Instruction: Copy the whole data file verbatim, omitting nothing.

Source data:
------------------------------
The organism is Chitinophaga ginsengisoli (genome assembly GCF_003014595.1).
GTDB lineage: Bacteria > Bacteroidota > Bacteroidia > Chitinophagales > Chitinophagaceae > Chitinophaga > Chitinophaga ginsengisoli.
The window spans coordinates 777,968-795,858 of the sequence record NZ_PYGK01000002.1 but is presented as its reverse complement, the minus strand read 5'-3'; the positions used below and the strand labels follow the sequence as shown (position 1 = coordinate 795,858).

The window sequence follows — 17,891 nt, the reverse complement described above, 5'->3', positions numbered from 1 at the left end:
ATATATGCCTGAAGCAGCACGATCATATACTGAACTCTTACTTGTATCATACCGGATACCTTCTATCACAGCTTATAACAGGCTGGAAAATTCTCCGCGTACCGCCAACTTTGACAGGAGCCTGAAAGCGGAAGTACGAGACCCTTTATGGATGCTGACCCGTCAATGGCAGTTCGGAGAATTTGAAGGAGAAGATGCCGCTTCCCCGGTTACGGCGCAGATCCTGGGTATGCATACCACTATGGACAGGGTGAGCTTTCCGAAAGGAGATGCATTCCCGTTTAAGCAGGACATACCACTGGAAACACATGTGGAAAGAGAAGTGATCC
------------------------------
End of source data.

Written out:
The organism is Chitinophaga ginsengisoli (genome assembly GCF_003014595.1).
GTDB lineage: Bacteria > Bacteroidota > Bacteroidia > Chitinophagales > Chitinophagaceae > Chitinophaga > Chitinophaga ginsengisoli.
The window spans coordinates 777,968-795,858 of the sequence record NZ_PYGK01000002.1 but is presented as its reverse complement, the minus strand read 5'-3'; the positions used below and the strand labels follow the sequence as shown (position 1 = coordinate 795,858).

The window sequence follows — 17,891 nt, the reverse complement described above, 5'->3', positions numbered from 1 at the left end:
ATATATGCCTGAAGCAGCACGATCATATACTGAACTCTTACTTGTATCATACCGGATACCTTCTATCACAGCTTATAACAGGCTGGAAAATTCTCCGCGTACCGCCAACTTTGACAGGAGCCTGAAAGCGGAAGTACGAGACCCTTTATGGATGCTGACCCGTCAATGGCAGTTCGGAGAATTTGAAGGAGAAGATGCCGCTTCCCCGGTTACGGCGCAGATCCTGGGTATGCATACCACTATGGACAGGGTGAGCTTTCCGAAAGGAGATGCATTCCCGTTTAAGCAGGACATACCACTGGAAACACATGTGGAAAGAGAAGTGATCC